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HAZARDOUS WASTE LANDFILL

Image of the Chemical Waste Management facility.

Pictured above: the only hazardous waste landfill in New York State, the Chemical Waste Management (CWM) facility in Niagara County

Just a mile from the Lewiston-Porter Central Schools, two miles from the Niagara River and three miles to Lake Ontario, sits New York's only active hazardous waste landfill, the Chemical Waste Management (CWM) facility in the Town of Porter, NY. For 40 years, the residents of Niagara County and the nearby Great Lakes have been unduly burdened with this hazardous waste landfill, and now CWM is proposing to build another landfill adjacent to the existing landfill. The proposed new hazardous waste landfill, known as Residual Management Unit - Two (RMU-2), would bring more than four million tons of hazardous waste for decades to come. CCE strongly opposes RMU-2 because:

  • Increased capacity is not appropriate or necessary
  • Dumping toxic waste in landfills is not the answer. New York State Law established a hierarchy for managing hazardous waste, which stated that landfilling is the least preferential method of managing waste. This hierarchy, in descending order of preference, is:

    1. Reduce the amount of waste generated;
    2. Reuse material for the purpose for which it was originally intended or to recycle material that cannot be reused;
    3. Recover, in an environmentally acceptable manner, energy from solid waste that cannot be economically and technically reused or recycled; and
    4. Dispose of solid waste that is not being reused, recycled or from which energy is not being recovered, by land burial or other methods approved by the Department (ECL 27-0106.1).

    Additionally, the final NYS Hazardous Waste Siting Plan, released in 2010, correctly states "there is no need for additional hazardous waste management facilities or expanded hazardous waste management capacity in New York." EPA estimates that there is sufficient national capacity for hazardous waste through at least 2034, thus making any new or expanded facilities in NYS unnecessary.

  • The CWM landfill threatens our environment
  • There is a great deal of uncertainty about the long-term containment of hazardous waste in a landfill. The U.S. Environmental Protection Agency (EPA) recognizes that all landfills will likely eventually leak. Hazardous waste leaks poses a threat to the environment, due to the close proximity to the Great Lakes, which contain 20% of the world’s fresh water and provide drinking water to more than 40 million people. Scientists recognize the Great Lakes are already on the tipping point of ecological collapse, and further chemical contamination is extremely detrimental to the ecosystem. CWM has also been charged for direct illegal discharges in to the Niagara River.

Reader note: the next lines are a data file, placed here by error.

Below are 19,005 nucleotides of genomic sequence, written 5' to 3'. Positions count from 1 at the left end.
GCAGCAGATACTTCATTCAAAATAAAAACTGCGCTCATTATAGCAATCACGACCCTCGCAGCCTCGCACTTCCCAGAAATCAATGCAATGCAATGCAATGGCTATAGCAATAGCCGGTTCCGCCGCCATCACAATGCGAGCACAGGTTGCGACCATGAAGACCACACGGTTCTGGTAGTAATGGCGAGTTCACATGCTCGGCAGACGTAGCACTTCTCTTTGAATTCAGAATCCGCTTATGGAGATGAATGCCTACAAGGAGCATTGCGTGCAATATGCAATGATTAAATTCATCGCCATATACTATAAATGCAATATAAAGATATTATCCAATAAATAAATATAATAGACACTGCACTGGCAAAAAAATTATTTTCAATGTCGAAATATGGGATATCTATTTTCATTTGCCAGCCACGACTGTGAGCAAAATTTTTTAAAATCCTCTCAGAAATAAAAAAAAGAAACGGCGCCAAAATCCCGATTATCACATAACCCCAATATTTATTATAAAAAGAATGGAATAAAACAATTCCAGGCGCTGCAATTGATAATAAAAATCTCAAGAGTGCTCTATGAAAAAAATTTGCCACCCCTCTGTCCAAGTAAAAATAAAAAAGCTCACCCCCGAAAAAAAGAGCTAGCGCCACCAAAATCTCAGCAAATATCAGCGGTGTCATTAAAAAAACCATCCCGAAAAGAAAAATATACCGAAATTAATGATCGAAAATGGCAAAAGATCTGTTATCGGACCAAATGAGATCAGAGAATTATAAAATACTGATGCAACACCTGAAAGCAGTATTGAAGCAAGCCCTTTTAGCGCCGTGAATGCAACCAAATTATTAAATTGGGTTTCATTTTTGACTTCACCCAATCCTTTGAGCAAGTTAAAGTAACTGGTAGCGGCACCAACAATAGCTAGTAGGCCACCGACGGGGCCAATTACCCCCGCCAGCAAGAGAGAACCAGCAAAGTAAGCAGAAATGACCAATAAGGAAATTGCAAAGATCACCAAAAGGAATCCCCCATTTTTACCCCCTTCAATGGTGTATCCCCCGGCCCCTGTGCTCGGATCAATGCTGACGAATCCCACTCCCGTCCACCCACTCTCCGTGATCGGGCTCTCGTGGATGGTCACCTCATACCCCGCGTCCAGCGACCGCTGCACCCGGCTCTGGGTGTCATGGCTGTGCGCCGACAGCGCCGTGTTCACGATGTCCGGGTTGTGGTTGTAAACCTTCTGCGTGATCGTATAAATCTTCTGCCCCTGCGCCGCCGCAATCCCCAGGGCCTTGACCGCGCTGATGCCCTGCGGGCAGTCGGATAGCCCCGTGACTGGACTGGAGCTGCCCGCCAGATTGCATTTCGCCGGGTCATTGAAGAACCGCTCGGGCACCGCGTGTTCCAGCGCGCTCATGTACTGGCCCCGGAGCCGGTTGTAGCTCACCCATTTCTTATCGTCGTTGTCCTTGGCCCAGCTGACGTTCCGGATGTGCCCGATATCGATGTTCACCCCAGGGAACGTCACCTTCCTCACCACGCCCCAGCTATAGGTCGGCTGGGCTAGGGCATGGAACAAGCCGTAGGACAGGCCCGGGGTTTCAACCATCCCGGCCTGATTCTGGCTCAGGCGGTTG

• Image of an overturned hazardous waste truck.

    Pictured above: Hazardous waste truck bound for CWM overturned at the corner of Creek Road and Balmer Road, just past the Lewiston-Porter Schools. Photo courtesy of Residents for Responsible Government (RRG).

    The CWM landfill threatens public health
  • Ton after ton, trucks haul in dangerous toxic waste to this community, including a substantial amount of Polychlorinated biphenyls (PCB’s) – probable carcinogens that persist in the environment. Trucks pass directly by Lewiston-Porter schools on their way to CWM. CWM is only a mile a way from the schools, which consists of 2,500 students and 400 faculty members.

    A 2008 study by the NYS Department of Health found elevated levels of cancer in the area, particularly children from the Lewiston-Porter school district. While the report did not prove a connection to the CWM facility and high cancer rates, the correlation raises serious concerns that require precaution.

  • CWM’s record of violations and mismanagement
  • CWM has been charged with a laundry list of violations that have occurred in recent years, many of which are included in the November 12, 2008 DEC Consent Order that penalized CWM $175,000 (DEC press release on violations). Violations in this enforcement action include discharge of foam directly into the Niagara River, leaking drums within the facility, stormwater violations, leachate level exceedances, and many more.

updated by bsmith 8/1/14